Naji Gehchan: Yeah, that’s, that’s great. And it’s great to hear because many times we have those idea. No, you cannot, you know, work, be successful, be have your family, your network, and then do also train.

But another amazing example, uh, your, your setting here, Andrew, uh, the last word I’d love your reaction is spread love and organizations.

Enrique Conterno: Yeah. It’s um, That’s, that’s probably an easier one, uh, from the, uh, questions, I think aside, um, as you work, I think in the organizations you, uh, closely with people and when you align on, on, on purpose and objectives and when you’re committed to, uh, to a cause or, uh, an objective.

You, you tend to spend a lot of time with, uh, with each one of our colleagues. And of course, as part of that, you, um, you develop a certain closeness and you, I think all of us care for the people that are all of our colleagues that are working with us, um, And I think though the way that I think about spreading to this is your quote spreading love through the organization is, um, is caring, truly caring for four people and demonstrating that in a number of different ways.

There, there are a number of, uh, maybe axioms or. Uh, truth that one has to abide one, uh, uh, abide by one of them is to really be, uh, completely truthful to people and not just for people to hear what they want to hear, but truly what they should be hearing. And I know that sometimes people say, well, that’s hard.

Love it is really not. It is just truly caring about the person. Why would you want to say some person that is not really helping them, uh, maybe make that interaction easier, but at the end, I think longer term, I think we’re not, uh, the person is not going to grow. So when it comes to, um, uh, spreading love or care, I think it starts with, uh, the intent having the right intent and, uh, having a transparent, honest relationship, uh, with, uh, uh, with, with your colleagues.

I think that’s the basis, uh, for that.

Naji Gehchan: I love it and I will definitely keep it in mind. It’s not tough love. It’s true love, which is definitely true. Any final word of wisdom for the leaders around the.

Enrique Conterno: No, thank you very much for, uh, you taking this initiative, uh, with this, uh, set of, uh, podcasts. Uh, it’s exciting to see you again, and, um, I’m glad that you’re doing well.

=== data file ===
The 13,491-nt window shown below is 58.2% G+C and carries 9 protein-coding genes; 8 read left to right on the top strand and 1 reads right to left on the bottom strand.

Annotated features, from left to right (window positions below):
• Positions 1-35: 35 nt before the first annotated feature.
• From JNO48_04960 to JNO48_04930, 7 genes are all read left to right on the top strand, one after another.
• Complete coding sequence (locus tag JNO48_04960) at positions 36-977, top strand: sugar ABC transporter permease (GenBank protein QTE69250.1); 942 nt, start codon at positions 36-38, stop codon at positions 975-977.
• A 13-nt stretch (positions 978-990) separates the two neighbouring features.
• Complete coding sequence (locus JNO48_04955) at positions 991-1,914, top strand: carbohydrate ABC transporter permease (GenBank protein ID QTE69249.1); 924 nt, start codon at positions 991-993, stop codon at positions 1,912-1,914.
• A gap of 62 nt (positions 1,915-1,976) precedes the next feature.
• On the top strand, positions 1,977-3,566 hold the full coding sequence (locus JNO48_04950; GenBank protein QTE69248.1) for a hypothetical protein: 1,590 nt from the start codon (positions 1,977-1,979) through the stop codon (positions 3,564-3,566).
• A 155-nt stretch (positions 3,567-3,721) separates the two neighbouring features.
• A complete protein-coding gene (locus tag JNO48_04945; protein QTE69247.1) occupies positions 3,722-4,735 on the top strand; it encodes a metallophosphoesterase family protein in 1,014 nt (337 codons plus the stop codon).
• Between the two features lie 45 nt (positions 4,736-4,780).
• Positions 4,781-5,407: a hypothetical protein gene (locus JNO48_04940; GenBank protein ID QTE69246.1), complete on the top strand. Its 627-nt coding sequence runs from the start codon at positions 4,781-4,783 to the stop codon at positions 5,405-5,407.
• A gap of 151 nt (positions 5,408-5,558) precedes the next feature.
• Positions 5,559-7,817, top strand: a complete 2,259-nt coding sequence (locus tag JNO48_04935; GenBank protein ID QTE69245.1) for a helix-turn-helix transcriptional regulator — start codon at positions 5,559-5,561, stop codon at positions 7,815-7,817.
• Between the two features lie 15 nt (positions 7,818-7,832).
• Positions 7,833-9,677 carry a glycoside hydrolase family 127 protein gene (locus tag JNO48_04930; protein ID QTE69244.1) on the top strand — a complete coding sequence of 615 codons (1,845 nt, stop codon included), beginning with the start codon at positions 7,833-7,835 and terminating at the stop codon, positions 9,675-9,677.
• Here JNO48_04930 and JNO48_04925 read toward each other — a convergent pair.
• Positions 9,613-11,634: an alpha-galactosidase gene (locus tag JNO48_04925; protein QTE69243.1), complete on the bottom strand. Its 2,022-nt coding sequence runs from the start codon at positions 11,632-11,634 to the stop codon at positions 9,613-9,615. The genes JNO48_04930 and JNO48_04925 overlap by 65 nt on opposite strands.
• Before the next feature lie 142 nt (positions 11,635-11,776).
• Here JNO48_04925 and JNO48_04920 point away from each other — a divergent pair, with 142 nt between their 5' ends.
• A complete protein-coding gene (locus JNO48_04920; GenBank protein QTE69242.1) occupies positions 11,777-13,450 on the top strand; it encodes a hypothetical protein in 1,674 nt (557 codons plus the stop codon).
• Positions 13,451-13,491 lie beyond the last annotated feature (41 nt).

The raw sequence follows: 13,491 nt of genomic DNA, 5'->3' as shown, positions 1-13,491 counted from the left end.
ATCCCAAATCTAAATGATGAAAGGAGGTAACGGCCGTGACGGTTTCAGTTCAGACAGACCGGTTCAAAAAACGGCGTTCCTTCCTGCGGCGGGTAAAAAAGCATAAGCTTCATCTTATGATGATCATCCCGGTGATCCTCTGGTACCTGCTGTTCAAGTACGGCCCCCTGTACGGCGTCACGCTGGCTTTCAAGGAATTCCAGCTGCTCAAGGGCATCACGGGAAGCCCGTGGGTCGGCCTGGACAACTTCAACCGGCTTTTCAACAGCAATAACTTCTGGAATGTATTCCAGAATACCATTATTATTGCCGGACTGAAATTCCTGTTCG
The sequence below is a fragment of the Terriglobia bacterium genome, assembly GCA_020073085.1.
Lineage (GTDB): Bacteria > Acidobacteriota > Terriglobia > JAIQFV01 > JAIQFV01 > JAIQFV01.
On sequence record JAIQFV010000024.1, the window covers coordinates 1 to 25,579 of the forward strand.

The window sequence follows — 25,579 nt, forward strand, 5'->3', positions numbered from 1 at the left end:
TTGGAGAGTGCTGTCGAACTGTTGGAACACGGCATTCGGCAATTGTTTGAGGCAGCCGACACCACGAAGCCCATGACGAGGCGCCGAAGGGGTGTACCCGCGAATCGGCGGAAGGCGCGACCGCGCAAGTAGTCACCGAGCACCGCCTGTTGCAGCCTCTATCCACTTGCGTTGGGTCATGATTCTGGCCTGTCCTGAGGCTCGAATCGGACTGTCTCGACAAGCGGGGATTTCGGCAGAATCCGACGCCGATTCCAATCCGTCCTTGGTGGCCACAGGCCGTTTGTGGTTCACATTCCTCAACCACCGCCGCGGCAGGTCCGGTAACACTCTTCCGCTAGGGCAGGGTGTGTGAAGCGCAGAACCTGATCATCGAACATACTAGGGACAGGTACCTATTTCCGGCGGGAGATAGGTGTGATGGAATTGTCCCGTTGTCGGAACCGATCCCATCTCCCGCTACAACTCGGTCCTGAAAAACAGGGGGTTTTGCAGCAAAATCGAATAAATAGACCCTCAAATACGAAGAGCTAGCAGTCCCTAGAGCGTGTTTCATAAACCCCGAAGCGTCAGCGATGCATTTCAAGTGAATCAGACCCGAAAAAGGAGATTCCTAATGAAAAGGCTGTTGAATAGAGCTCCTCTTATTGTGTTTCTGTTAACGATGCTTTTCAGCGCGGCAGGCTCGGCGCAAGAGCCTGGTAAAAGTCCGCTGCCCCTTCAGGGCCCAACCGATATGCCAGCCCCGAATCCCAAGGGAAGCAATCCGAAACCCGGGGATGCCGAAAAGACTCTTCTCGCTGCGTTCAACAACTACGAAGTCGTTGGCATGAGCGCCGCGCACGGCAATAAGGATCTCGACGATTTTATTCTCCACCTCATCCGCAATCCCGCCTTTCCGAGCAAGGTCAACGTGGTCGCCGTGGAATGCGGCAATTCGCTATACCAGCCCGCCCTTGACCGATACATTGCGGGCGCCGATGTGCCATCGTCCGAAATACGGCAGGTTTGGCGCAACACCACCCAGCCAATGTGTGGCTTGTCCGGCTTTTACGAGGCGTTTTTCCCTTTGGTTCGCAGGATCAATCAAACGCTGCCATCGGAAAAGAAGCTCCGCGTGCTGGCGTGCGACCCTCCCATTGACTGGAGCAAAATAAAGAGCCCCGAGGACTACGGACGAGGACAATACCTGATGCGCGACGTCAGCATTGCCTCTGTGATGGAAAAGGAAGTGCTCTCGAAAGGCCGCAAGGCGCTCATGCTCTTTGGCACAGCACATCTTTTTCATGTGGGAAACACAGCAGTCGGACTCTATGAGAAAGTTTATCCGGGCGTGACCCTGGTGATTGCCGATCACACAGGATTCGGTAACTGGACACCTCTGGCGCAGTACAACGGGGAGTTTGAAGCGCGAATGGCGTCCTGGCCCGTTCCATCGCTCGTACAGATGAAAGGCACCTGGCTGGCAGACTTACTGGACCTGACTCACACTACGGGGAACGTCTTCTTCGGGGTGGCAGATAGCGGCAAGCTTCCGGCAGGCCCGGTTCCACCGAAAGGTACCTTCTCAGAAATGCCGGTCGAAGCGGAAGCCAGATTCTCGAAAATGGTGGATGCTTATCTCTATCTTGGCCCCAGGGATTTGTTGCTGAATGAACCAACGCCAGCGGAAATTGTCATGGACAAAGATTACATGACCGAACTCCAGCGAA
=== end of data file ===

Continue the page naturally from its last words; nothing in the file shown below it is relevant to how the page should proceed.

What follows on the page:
And once again, thank you for the opportunity to share some of these thoughts with you. Naji Gehchan: Uh, thank you. Thank you for being here and sharing a part of your story and amazing advice. And for this inspiring, genuine discussion.

Naji Gehchan: Thank you all for listening to SpreadLove in Organizations podcast. Drop us a review on your preferred podcast platform

Follow us on LinkedIn and connect with us on We’re eager to hear your thoughts and feedback. Most importantly, spread love in your organizations and spread the word around you to inspire others and amplify this movement, our world so desperately needs.


Naji Gehchan: Hello, leaders of the world. Welcome to “Spread Love in Organizations”, a podcast for purpose-driven healthcare leaders, striving to make life better around the world by leading their teams with genuine care, servant leadership, and love.

I am Naji, your host for this exciting episode from our new series focused on us as leaders. I’m joined by Professor Elsbeth Johnson, Senior Lecturer at MIT Sloan School of Management and an expert on leadership, strategy and change. The main focus for her research is on what leaders need to do to help their organizations execute strategy, or deliver long-term, strategic change, without the need for the leader’s ongoing, personal involvement. Prior to joining MIT, Elsbeth was taught leadership at London Business School and London School of Economics.

Prior to academia, Dr Johnson worked as an investment banker, a sell-side equity analyst, and a corporate strategist. She also spent three years as a special adviser to the first Blair Government in the UK.

As a consultant and executive educator, Elsbeth has worked with a range of companies, helping them develop their strategy and the capabilities and culture that will deliver it. I had the opportunity to be her student this year in the MIT EMBA program and couldn’t but ask her if she can share her wisdom and advice with all of you!

Elsbeth – I am thrilled to have you with me today!

I’m eager to hear more about your personal story from investment banking to politics to now a professor of leadership! What’s in between the lines of your journey?

Elsbeth Johnson: Um, so I, I mean, investment banking was very much where I started and actually I loved the city. So the city has kind of what we, it’s the UK equivalent of wall street.

Um, lots of smart people, all of whom worked really hard. I really felt at home in that environment, but I’d always been very interested in politics. So as a teenager, um, as a student I’ve been interested and involved in. And so it was a bug that I had to kind of give into, um, until I felt like I didn’t want to be a professional politician myself.